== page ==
The Hot Zone
China's newly announced air defense identification zone over the East China Sea aims to shore up national security
Current Issue
· Table of Contents
· Editor's Desk
· Previous Issues
· Subscribe to Mag
Subscribe Now >>
Expert's View
Market Watch
North American Report
Government Documents
Expat's Eye
Photo Gallery
Reader's Service
Learning with
'Beijing Review'
E-mail us
RSS Feeds
PDF Edition
Reader's Letters
Make Beijing Review your homepage
Hot Links

cheap eyeglasses
Market Avenue

China's Currency Dispute
China's Currency Dispute
UPDATED: February 5, 2010 NO. 6 FEBRUARY 11, 2010
Crisis Focus: Unsafe Appreciation
Economist in China pointed out the risks of abrupt renminbi (yuan) appreciation

After a researcher at the Chinese Academy of Social Sciences (CASS) proposed a 10-percent increase in the Chinese currency to upgrade the industrial structure, many economists in China disputed his statement and pointed out the risks of abrupt renminbi (yuan) appreciation. Zhu Daming, an independent economic analyst in Shanghai, published his concerns in the Economic Information Daily. Edited excerpts follow:

When the CASS researcher [Zhang Bin] proposed the 10-percent appreciation, he must have been very confident about the Chinese economy—even more pompous than the Japanese in the 1980s. More than two decades ago, Western countries forced the Japanese to sign the Plaza Accord, in which Japan voluntarily proposed to cut the value of the yen by 10 percent. This signing led to a "lost decade" for the Japanese economy. The country's economy has been stagnant and mired by deflation for more than 10 years now and has not totally recovered.

There are six risks with Zhang's proposal.

First of all, the renminbi (yuan) has been appreciating at an increased pace since 2005 when China adopted a controlled floating exchange rate, placing enormous pressure on the manufacturing industry. Even though our exports have picked up, it does not mean external demands have stabilized. The 10-percent hike will lead to a 5-percent increase in consumer prices, which would be devastating for the manufacturing industry in our country.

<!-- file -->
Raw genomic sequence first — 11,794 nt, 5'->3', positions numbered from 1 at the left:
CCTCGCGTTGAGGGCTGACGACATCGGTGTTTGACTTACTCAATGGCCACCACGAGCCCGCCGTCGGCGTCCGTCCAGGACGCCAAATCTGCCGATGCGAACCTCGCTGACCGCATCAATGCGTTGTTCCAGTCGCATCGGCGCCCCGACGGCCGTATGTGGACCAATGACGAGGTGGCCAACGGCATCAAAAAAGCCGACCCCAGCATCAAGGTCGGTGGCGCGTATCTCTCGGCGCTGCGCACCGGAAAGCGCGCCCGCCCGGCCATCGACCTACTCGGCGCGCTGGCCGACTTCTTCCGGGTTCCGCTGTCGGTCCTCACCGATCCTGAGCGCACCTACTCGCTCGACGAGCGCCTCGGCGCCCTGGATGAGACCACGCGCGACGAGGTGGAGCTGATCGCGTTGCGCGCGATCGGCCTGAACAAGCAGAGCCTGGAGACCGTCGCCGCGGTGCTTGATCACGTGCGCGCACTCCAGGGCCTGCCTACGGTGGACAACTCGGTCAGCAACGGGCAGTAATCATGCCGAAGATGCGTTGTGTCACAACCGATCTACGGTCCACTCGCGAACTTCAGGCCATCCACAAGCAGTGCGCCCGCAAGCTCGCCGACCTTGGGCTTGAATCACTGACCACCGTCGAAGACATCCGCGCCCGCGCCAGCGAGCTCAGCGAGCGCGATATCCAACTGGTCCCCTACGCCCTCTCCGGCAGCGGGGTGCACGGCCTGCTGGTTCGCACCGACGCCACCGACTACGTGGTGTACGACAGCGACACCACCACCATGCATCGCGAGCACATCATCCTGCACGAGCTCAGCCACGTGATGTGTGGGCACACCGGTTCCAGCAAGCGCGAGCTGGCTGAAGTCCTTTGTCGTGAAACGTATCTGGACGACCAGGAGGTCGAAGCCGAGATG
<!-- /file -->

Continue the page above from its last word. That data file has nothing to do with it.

Although people have questioned the export-oriented economic mode, we have to admit it works since it's so hard to motivate domestic demand. Therefore, before the domestic demand is fully boosted, a partial freeze in exports would damage the national economy. Coupled with the currency appreciation, the consequences would be unimaginable.

Renminbi (yuan) appreciation would cause massive layoffs. With rising costs, the comparative advantage of the Chinese manufacturing industry will be hampered. It is certain factory owners will be forced to use advanced machineries to upgrade their facilities. But eventually, millions of workers will lose their jobs due to these technological advancements. Meanwhile, the influx of imports will take up a huge market share, leaving less room for domestic producers.

International competition, in and of itself, is cruel and cutthroat. Compromise or total surrender is not helpful in easing trade disputes. Even if foreign competitors let go of the renminbi (yuan) appreciation issue, they will find troubles in other areas, for instance, imposing unreasonable carbon emission standards.

Appreciating the currency is not the only way to raise the crisis awareness of domestic companies. A large number of exporting companies in our country are privately owned, and their owners and investors are conscious of the crisis. State-owned enterprises might be able to survive a major meltdown thanks to the government back-up, but privately owned companies may face greater difficulties.

Finally, some economists attempted to persuade the public of relieving inflation pressure by raising the value of the yuan. They tend to believe when the central bank lacks the room for more interest rate hikes, yuan appreciation is a quick solution to inflation. But the experience in 2007 and 2008 shows that the yuan had risen dramatically but inflation had also spun out of control. Clearly, currency appreciation cannot keep inflation in check. I think a lot people, like myself, expect a yuan appreciation, but this procedure should be taken slowly and stably. We will not allow Western countries to manipulate the Chinese economy as they did 20 years ago with the Japanese.

Top Story
-Protecting Ocean Rights
-Partners in Defense
-Fighting HIV+'s Stigma
-HIV: Privacy VS. Protection
-Setting the Tone
Most Popular
About BEIJINGREVIEW | About beijingreview.com | Rss Feeds | Contact us | Advertising | Subscribe & Service | Make Beijing Review your homepage
Copyright Beijing Review All right reserved